Poetry / December 2016 (Issue 34)

Six War Haikus

by Monica Macansantos


Field, planted with wheat—
Beneath the arid stillness,
A fresh, unmarked grave.


Darkening plaza—
The sound of distant gunfire,
And of rustling leaves.


In a rose garden,
The widow waits. In her lap,
A gun, a flower.


In a barren wood,
The maiden hangs, like a fruit,
From a guava tree.


In a torch-lit cave,
The plucking of guitar strings.
The stamping of feet.


Moonlight reflected
On a concrete prison floor:
Silence, and a scream.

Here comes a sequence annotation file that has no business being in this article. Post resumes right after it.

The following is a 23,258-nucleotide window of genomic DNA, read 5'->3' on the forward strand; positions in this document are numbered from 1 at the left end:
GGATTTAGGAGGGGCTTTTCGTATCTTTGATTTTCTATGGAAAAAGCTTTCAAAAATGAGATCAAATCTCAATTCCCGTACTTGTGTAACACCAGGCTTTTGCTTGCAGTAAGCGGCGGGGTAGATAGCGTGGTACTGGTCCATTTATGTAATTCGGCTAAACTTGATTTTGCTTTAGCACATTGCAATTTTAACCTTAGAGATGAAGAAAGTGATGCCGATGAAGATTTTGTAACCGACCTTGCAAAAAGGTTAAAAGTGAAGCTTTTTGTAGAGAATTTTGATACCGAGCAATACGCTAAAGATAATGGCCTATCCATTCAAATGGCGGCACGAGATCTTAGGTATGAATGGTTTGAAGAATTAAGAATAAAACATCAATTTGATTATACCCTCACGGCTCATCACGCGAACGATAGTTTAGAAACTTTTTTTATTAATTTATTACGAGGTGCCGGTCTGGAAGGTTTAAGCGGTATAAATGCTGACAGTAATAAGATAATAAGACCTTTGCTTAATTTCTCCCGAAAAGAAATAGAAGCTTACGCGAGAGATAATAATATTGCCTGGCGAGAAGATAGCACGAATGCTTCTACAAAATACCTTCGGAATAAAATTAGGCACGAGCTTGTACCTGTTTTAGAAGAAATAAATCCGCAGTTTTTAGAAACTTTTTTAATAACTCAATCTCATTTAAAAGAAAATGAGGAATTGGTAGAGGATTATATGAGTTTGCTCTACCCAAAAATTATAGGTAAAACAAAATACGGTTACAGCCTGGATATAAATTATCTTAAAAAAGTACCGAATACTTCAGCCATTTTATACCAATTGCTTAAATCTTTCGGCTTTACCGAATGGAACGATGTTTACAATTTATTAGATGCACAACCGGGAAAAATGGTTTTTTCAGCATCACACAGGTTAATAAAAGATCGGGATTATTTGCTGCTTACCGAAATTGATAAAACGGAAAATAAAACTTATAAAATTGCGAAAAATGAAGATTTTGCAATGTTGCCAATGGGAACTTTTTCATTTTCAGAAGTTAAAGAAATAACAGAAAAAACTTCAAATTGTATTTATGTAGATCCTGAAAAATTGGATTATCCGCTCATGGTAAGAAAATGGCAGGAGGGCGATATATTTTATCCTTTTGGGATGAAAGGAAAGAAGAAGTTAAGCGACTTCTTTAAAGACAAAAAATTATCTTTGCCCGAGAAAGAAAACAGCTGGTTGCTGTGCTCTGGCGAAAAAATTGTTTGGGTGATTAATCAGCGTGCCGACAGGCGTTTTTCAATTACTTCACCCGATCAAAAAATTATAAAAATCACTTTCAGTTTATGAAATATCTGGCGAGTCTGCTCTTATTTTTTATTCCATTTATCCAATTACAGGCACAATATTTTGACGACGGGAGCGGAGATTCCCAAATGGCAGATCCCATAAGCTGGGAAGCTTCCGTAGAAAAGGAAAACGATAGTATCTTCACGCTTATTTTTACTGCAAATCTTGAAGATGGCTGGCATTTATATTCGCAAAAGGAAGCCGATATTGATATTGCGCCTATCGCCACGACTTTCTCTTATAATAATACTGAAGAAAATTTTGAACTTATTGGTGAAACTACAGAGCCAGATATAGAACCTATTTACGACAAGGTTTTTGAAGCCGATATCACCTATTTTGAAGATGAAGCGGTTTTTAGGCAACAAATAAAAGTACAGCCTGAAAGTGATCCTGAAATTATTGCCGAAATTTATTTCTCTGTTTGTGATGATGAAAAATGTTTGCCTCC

Monica Macansantos was born and raised in the Philippines, and earned her MFA in Fiction and Poetry from the Michener Center for Writers at the University of Texas. Her creative non-fiction was recently recognised as Notable in The Best American Essays 2016, edited by Jonathan Franzen, and her fiction recently made the Top 25 in Glimmer Train's Fiction Open. Her work has appeared in Day One, The Masters Review, Thin Noon, Longform Fiction, and TAYO, among other places, and her work has been recognised with residencies from Hedgebrook and the Kimmel Harding Nelson Center for the Arts. She is currently a PhD candidate in Creative Writing at Victoria University in Wellington, New Zealand. Visit her website for more information.
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